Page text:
Mountains

Just a little more sparkly …

Earlier this summer, I wrote a post about my experience with my mountain top metaphor. I’m a Colorado girl so the physical overcoming of rocks and stones makes a lot of sense when we connect the image to our challenges in life.

For snobby, Colorado me, the metaphor feels a bit, well, overdone. I get it. The smell of the pines, the crunching stones on a dirt trail – idyllic – but I’ve lived the mountain ups and downs for a long time. I haven’t lived the ‘shouting from rooftops’ metaphor or the ‘view from the top of church staircases’ or ‘tripping on cobblestone’ or ‘lessons found when getting lost in London’s alleys’ metaphors.

I’m not a very big risk taker and the hills and valleys in my backyard were spiritually working for a long time. Until they weren’t.

Deep breath – here it is – I’m tired of mountains. I needed a change of scenery.

This year, the bravest thing I’ve done was plan a two week vacation to places I’ve wanted to go since I was a teenager. I knew I needed respite and took baby steps to see if maybe, magically, we could make a dream come true. I made lists and price comparisons, read blogs about places to see and interviewed seasoned traveler friends for their advice.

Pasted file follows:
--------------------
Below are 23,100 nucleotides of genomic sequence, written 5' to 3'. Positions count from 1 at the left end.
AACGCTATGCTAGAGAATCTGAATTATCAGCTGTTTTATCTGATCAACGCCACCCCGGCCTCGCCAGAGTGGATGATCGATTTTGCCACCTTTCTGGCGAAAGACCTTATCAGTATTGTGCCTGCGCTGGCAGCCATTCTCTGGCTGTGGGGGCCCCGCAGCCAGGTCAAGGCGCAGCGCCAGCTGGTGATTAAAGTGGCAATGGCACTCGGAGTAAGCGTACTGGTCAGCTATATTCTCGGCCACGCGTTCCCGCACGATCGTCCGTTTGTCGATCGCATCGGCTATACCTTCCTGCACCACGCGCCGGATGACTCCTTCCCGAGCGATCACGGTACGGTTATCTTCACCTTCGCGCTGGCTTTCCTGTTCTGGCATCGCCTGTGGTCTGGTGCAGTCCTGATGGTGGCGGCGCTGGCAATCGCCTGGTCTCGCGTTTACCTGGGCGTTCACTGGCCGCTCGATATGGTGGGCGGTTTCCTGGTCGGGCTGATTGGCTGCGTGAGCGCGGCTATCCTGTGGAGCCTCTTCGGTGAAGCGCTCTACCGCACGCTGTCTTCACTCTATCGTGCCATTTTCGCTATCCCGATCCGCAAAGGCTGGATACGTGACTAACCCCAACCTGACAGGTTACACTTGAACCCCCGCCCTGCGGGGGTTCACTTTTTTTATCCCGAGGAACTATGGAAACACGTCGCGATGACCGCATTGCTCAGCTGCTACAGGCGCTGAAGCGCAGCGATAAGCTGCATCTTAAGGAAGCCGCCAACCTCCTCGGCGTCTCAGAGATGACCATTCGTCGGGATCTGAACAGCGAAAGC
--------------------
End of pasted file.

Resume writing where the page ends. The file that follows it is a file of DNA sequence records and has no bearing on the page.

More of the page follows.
I asked my boss for two weeks out of the office. He agreed.

Then, I bought plane tickets.

Then, I waited for weeks.

Dare I take another courageous step? Did I believe I could invest in me and the universe wouldn’t retaliate?

With each planning step my palms would sweat. Every time I clicked purchase on a hotel reservation, or a show I wanted to attend, my heart beat loudly in my nervous chest. I wrote about my fears and my doubts and all the reasons why chasing this dream could be halted. I was sure, if I left, someone else would die or need me back at home. An unhealthy pattern, yes. A pattern that my friends in grief group nod along to when I voice – ‘I’m just scared of who is going to go next.’

Time passed. I prayed. I planned. I clicked purchase. I made an itinerary on Google and copies of our passports. We bought luggage, we packed, and eventually we boarded a plane.